Lakes, Ponds and Wetlands

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Simon Oraon, leading a people’s movement to save water and forests in Ranchi, Jharkhand

It was 1961. Simon Oraon, a Class IV school drop-out began his journey against drought in Bedo, a tribal block of Ranchi, Jharkhand. An idealistic young man, he along with his fellow villagers began constructing earthen dams to capture rainwater for recharging groundwater. This along with his broader work on self-initiated environmental and forest protection systems provided a tipping point that rejuvenated the forests and brought the wells and surface water bodies back to life.

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Flood affected areas in coastal Odisha have adopted new ways of farming. Called floating gardens, these have the scope to reduce the food insecurities of the landless poor.

The coastal district of Puri in Odisha is infested with water hyacinth. In 1982, 10 million people and 3 million hectares of agricultural land was affected by floods causing the water hyacinth to increase to such an extent that it has affected the lives and livelihood of communities for almost three decades.

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While the monster floods of 2015 mercilessly gobbled up villages along the coast of Tamil Nadu, settlements in neighbouring Puducherry managed to escape the fury. Miracle, you say?

The East Coast of India is very much unlike its western counterpart both in terms of physiography and climatology. Unlike the West Coast which receives a predictable amount of rainfall within a predictable time frame, the East Coast is entirely dependent on the depressions in the Bay of Bengal to bring in the much needed rain. Due to the absence of a set pattern and the erratic nature of rainfall, the engineers of ancient times came up with a fool-proof solution – constructing tanks to hold the water.

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CPCB finds Coca Cola plant in Hapur pumping toxic water into a pond

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The city's old wells and baodis are running dry, and the Yamuna is getting more polluted by the day. Where is Delhi's water going to come from when groundwater levels are also dropping?

Delhi, home to 16.75 million people, is in the grip of a major water crisis. Statistics by the Delhi Jal Board for the year 2011 suggest that the water deficit stands at about 250 million gallons per day with the supply being 830 million gallons per day. Unaccounted for water--the gap between the water produced and distributed--is as high as 40-45%.

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Panel finds Bengaluru Development Authority (BDA) and private builders responsible for 11,000 acres of lake land encroachment

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World-wide campaign against impacts of water privatisation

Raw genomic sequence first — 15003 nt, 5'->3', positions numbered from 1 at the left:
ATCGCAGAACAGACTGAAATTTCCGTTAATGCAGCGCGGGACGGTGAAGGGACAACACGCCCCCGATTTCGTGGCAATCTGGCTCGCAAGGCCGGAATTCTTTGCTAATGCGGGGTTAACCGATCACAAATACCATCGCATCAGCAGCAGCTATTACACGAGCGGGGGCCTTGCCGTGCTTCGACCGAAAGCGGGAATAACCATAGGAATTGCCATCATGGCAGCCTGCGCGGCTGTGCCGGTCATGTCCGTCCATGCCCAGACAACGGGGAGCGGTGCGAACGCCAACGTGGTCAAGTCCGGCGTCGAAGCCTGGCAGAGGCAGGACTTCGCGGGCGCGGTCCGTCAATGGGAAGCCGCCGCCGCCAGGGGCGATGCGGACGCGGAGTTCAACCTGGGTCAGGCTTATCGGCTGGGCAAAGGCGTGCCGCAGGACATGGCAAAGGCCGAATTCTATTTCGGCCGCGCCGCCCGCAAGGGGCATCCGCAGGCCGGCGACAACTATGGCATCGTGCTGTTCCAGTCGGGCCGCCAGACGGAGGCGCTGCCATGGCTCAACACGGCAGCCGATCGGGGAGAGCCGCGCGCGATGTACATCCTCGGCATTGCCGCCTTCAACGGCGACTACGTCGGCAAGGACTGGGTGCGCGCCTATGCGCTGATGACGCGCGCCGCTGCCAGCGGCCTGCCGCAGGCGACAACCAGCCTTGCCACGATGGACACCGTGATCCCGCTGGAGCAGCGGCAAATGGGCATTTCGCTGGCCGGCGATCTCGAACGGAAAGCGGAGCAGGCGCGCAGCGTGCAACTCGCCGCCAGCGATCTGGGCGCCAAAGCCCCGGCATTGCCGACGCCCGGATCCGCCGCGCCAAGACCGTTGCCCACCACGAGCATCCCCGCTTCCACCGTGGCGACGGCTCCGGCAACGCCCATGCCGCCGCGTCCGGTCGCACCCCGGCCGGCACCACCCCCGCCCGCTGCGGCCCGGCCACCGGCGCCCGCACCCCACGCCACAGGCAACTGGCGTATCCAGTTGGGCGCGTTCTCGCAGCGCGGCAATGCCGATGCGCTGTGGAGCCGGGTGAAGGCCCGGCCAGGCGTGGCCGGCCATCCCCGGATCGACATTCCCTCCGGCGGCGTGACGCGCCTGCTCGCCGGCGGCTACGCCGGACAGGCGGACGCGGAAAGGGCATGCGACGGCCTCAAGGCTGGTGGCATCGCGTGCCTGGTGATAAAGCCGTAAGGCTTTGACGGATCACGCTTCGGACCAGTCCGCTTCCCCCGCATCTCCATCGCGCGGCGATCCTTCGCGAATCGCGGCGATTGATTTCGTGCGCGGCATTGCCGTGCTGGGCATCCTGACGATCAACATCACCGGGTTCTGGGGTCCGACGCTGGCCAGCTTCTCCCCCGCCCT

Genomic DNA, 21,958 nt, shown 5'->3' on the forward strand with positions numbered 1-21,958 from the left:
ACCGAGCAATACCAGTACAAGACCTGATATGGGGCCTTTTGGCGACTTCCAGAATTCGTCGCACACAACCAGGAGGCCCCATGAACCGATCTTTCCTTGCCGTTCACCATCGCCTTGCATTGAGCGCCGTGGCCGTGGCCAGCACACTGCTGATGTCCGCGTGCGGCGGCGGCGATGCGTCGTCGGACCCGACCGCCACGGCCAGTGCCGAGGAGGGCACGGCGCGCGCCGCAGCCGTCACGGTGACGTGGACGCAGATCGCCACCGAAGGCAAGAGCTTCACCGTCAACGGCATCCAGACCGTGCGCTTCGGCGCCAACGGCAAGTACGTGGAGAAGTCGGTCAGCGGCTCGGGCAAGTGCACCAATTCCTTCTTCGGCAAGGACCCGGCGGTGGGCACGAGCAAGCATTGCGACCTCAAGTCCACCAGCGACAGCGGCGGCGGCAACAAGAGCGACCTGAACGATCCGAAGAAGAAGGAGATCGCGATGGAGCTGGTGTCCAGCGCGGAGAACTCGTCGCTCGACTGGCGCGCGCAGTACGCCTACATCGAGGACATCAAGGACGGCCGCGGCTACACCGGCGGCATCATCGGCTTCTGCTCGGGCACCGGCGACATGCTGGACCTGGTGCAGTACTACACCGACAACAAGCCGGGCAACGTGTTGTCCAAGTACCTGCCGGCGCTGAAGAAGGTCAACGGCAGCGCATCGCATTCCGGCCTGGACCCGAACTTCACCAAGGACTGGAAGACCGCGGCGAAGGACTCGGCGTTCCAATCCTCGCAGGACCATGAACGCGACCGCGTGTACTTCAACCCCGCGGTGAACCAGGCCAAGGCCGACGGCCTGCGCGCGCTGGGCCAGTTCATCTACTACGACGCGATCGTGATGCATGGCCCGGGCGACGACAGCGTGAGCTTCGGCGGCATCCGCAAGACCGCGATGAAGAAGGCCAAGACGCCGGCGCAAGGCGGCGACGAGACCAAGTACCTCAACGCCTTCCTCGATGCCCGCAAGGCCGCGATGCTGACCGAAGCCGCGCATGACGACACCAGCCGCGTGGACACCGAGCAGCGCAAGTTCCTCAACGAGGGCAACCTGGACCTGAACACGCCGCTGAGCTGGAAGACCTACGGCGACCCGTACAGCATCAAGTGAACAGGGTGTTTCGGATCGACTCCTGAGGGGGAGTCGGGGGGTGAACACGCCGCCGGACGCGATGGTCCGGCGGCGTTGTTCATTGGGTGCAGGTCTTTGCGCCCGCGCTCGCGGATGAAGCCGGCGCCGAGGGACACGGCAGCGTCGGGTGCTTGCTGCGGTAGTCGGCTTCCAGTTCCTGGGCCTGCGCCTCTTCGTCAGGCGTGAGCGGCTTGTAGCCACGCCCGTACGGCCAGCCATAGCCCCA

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Tucked away in the middle of picturesque paddy fields and the rolling hills of Govindaraopet, Laknavaram cheruvu is the perfect spot for a idyllic weekend getaway.

Erstwhile undivided Andhra Pradesh, like its neighbours Tamil Nadu and Karnataka, is a land of tanks. The ‘Cheruvus’, ‘Eris’ and ‘Keres’, as they are known in the respective regional languages, are irrigation tanks dug centuries ago by kings and philanthropists to feed thousands of acres of thirsty paddy fields. 

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It provides natural resources to people living around it, acts as a sink for fisher folk cleaning fish or women doing laundry, and receives treated sludge from new residences around it.

Rachenahalli is one of the few living lakes in north Bangalore. It is connected to water bodies upstream and downstream, particularly Jakkur Lake on the north-east. Both these lakes have been rejuvenated at substantial costs by the Bangalore Development Authority over the last decade. A sewage treatment plant (STP) with a capacity to treat 10 million litres a day was set up north of Jakkur Lake by the Bangalore Water Supply and Sewerage Board (BWSSB). Water from the STP flows into Rachenahalli Lake when Jakkur Lake overflows during monsoon.

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Urban planners have forgotten that lakes and waterways can only be altered by giving appropriate alternative means of storage and drainage. These water bodies must be revived.

The December 2015 rains in Tamil Nadu caused Chennai and its adjoining areas to be suddenly flooded. Huge portions of residential areas and roads were inundated for long periods of time. The rivers too flooded in an unprecedented manner, causing human loss and property damage to individuals, state and corporates. Looking at Irumbuliur Lake near Tambaram in Chennai, throws some light on the reasons for such widespread inundation. 

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